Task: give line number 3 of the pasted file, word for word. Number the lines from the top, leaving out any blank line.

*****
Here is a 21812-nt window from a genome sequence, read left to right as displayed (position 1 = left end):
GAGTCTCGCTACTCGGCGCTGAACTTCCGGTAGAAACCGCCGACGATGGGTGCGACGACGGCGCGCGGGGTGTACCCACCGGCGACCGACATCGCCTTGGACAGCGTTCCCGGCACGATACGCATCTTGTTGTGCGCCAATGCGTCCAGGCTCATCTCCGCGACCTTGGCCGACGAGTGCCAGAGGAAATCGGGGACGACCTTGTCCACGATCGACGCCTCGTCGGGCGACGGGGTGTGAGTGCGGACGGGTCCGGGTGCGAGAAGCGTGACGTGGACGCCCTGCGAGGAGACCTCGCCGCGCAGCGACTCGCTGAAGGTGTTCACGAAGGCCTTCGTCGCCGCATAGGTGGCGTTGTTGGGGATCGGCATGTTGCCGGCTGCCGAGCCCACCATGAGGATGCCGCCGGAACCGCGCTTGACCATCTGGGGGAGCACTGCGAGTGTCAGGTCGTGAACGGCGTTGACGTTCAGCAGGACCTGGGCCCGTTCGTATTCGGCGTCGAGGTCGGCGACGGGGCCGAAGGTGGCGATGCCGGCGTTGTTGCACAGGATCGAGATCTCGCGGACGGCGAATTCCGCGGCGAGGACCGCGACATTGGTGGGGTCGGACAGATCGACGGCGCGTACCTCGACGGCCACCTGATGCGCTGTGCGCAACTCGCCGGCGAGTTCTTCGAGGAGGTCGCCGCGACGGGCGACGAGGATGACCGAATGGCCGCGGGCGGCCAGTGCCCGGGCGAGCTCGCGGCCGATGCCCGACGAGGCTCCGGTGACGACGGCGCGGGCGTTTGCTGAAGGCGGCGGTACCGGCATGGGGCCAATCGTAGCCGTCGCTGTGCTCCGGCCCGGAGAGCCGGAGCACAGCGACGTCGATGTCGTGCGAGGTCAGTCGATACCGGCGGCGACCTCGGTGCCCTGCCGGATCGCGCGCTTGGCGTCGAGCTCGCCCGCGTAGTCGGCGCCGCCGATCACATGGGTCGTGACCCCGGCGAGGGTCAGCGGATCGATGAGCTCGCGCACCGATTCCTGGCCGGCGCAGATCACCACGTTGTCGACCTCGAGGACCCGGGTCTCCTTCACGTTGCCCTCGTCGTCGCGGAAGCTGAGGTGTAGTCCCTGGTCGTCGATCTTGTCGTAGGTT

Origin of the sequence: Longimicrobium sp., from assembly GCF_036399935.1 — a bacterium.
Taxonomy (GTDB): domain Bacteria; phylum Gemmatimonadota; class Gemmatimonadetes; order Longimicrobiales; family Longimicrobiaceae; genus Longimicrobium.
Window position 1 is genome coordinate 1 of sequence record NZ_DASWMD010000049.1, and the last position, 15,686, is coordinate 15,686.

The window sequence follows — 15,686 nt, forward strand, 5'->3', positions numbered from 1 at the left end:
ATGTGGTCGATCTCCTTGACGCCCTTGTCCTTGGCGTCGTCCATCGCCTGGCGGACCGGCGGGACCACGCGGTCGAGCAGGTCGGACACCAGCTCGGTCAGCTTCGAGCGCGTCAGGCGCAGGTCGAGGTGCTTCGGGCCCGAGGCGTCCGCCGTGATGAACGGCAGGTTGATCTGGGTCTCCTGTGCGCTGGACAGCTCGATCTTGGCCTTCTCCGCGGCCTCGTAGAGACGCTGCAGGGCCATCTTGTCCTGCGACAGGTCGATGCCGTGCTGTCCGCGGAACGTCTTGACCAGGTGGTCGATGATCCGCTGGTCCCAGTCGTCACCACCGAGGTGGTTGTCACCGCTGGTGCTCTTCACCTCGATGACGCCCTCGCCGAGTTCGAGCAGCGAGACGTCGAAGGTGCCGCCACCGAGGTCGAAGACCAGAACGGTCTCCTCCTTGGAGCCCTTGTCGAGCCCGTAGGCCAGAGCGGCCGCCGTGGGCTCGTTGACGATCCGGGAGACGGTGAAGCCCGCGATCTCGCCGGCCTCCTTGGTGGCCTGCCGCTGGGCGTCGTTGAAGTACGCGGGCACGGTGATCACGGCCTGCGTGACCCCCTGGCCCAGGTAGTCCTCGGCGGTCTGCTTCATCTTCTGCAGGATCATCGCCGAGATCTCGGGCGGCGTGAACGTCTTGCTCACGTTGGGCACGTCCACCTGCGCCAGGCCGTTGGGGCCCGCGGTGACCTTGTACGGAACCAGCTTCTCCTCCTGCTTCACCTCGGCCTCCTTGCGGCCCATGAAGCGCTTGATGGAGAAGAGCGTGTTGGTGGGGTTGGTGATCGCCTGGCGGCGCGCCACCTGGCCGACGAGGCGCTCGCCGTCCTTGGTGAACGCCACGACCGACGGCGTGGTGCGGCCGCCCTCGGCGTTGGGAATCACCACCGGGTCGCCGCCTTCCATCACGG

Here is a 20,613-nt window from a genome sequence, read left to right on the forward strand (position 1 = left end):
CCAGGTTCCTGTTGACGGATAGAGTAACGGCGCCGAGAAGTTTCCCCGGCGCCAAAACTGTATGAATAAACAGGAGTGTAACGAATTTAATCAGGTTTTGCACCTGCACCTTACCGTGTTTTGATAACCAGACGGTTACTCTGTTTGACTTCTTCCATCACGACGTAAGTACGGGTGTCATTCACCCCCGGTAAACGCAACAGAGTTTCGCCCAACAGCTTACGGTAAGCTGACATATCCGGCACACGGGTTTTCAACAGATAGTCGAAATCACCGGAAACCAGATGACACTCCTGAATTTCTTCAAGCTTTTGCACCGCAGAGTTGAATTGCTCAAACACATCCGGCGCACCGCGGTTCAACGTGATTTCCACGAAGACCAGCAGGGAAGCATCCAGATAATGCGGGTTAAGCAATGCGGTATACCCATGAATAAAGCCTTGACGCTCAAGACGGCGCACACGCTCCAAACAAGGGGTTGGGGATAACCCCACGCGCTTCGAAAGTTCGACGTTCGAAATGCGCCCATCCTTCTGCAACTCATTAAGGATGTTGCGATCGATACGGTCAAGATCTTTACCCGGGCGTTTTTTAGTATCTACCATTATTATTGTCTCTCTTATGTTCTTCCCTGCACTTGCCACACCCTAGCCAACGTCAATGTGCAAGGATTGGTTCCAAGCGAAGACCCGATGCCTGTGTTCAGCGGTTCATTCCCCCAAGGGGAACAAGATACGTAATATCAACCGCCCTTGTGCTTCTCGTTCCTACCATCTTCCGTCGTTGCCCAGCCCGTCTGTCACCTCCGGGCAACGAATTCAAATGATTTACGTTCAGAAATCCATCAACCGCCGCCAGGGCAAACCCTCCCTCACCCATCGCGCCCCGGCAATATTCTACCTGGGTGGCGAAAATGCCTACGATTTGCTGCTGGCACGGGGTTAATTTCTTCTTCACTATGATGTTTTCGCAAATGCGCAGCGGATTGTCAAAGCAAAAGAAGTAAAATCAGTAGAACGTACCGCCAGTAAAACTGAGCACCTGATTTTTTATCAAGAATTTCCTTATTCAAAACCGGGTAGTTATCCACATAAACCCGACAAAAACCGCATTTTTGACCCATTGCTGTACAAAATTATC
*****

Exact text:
Origin of the sequence: Longimicrobium sp., from assembly GCF_036399935.1 — a bacterium.